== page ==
HONORS COMPARATIVE POLITICS
HONORS COMPARATIVE POLITICS
OUR CLASSROOM IS A "NO CELL-PHONE" ZONE. KEEP THEM SILENT AND INVISIBLE. OTHERWISE, RECEIVE A "DAILY WORK" POINT DEDUCTION.
OFFICE, OFFICE HOURS: MWF 9-9:50, 11-11:50; Tues Thurs 8:30-9:15 AM in Petrocelli 324.
"MOBILE" OFFICE HOURS are 1-5 PM, 7 days a week. Call 978 660 5968.
MESSAGING: Text 978 660 5968 or email me at email@example.com. In ALL emails, leave a contact phone number. In all texts, provide your name.
BE ENGAGED. I accept NO EXCUSES for not being fully informed on everything going on in class, as Canvas keeps you informed of all events, work, due dates, instructor comments by way of text message, email, Canvas Dashboard, Canvas-course home (syllabus) page. Adjust your "notification preferences" using these instructions: How do I set my notification preferences as a student? My recommendation is to click "Notify me right away" or "Daily summary" for, at a minimum, "due date," "course content," and "submission comment."
EXPECT TO WORK REGULARLY. From day one, expect to be assigned work EVERY DAY of the work week. When we are not doing project-based work, you are gauged constantly for your grasp of reading/audio/visual material and classroom lecture/discussion.
A PORTABLE, PERSONAL COMPUTING DEVICE is essential to doing work in- and outside the classroom.
CANVAS is where all work is assigned and submitted. It is where all feedback and grades are provided.
OFFICE365. All students have Office365 accounts, meaning all of you have online and downloadable versions of Microsoft Office. Any files submitted must be in MS Office formats.
ACADEMIC DISHONESTY (Plagiarism, Cheating). My policy is that which is stated in the Franklin Pierce University Academic Catalog (p.18). For "instructor's discretion," a student receives a zero for the assignment, in addition to the penalties described in the catalog.
SPECIAL ACADEMIC ACCOMMODATIONS must be sought at the Center for Academic Excellence.
THE GOAL OF THIS COURSE is for students to learn how to compare nations to gain insights into their politics, economy, governments, constitutions, and domestic/foreign policy. To reach this goal, we will inquire deeply into the nature of political interactions in societies across the world. GLE Learning Outcomes: Social Science, Inquiry and Analysis, Critical Thinking.
ACTIVATE your subscription to the NEW YORK TIMES! We will be using it a lot.
DAILY WORK (90%)
(1) DAILY (5 days/week) QUESTIONS on following:
- reading and audio/visual materials;
- classroom lecture/discussion;
- current editions of the New York Times;
- online-discussion transcripts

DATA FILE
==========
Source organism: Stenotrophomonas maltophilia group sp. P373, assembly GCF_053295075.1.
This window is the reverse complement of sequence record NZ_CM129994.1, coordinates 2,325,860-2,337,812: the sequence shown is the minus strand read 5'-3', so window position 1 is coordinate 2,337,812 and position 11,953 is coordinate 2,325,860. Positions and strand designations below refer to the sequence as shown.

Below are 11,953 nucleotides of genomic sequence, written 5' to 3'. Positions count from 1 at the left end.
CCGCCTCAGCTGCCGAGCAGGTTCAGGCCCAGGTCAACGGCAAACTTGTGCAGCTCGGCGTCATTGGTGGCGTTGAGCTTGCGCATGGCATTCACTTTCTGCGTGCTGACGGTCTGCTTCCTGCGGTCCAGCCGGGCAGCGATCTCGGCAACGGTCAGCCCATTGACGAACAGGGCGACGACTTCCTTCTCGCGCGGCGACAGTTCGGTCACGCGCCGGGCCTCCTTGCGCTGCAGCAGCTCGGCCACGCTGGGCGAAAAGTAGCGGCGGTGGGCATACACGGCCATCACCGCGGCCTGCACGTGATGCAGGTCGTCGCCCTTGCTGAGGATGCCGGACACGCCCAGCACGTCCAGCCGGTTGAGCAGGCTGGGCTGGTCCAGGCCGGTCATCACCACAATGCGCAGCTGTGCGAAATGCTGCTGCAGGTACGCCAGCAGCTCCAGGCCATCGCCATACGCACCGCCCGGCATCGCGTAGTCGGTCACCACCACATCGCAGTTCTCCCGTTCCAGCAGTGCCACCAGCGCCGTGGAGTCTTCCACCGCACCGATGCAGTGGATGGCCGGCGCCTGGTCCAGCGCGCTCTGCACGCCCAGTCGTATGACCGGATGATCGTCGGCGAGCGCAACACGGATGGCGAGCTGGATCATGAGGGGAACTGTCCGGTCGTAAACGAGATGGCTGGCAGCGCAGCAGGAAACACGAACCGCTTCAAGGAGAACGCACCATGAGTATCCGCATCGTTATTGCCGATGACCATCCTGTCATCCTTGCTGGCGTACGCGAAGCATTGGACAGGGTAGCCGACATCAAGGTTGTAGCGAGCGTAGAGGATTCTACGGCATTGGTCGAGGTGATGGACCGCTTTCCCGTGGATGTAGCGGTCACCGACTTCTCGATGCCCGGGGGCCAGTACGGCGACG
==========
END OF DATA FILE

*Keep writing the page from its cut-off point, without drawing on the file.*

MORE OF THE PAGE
To answer questions on classroom lecture/discussion, especially if you're absent, then you may review the classroom notes posted by students that I make available in every set of class-session questions. 24 hours after questions are due, the answers to them are shown.
(2) Regular, online DISCUSSIONS of an assigned question.
(3) PROJECTS, as teams and individuals, involving research, written communication, oral presentation, and digital content creation. During longer projects, we use the classroom for MANDATORY "labs."
FINAL EXAM (10%)
You are required to take the final exam in our classroom. The final is comprehensive, that is, it covers the whole semester's material . It is open-note and consists of a mix of essay and objective-response questions.
EXTRA CREDIT and SUBMIT NOTES (up to mid-semester)
Students receive 1 extra-credit point for every lecture session for which they submit and share their class notes. Just click on the "Submit notes" link in the "Course Summary" below. Take notes or copy/paste (from another document) in the text box provided; upload an MS Word document; or, for those who prefer handwritten notes, upload a focused photo of clearly-written notes. Notes must reasonably reflect the content of lecture, discussion, and Q & A. If you are either late or have your cell phone out or are browsing unrelated websites, then I will not accept your notes for extra credit. After mid-semester, submitting notes is required.
The syllabus page shows a table-oriented view of the course schedule, and the basics of course grading. You can add any other comments, notes, or thoughts you have about the course structure, course policies or anything else.
To add some comments, click the "Edit" link at the top.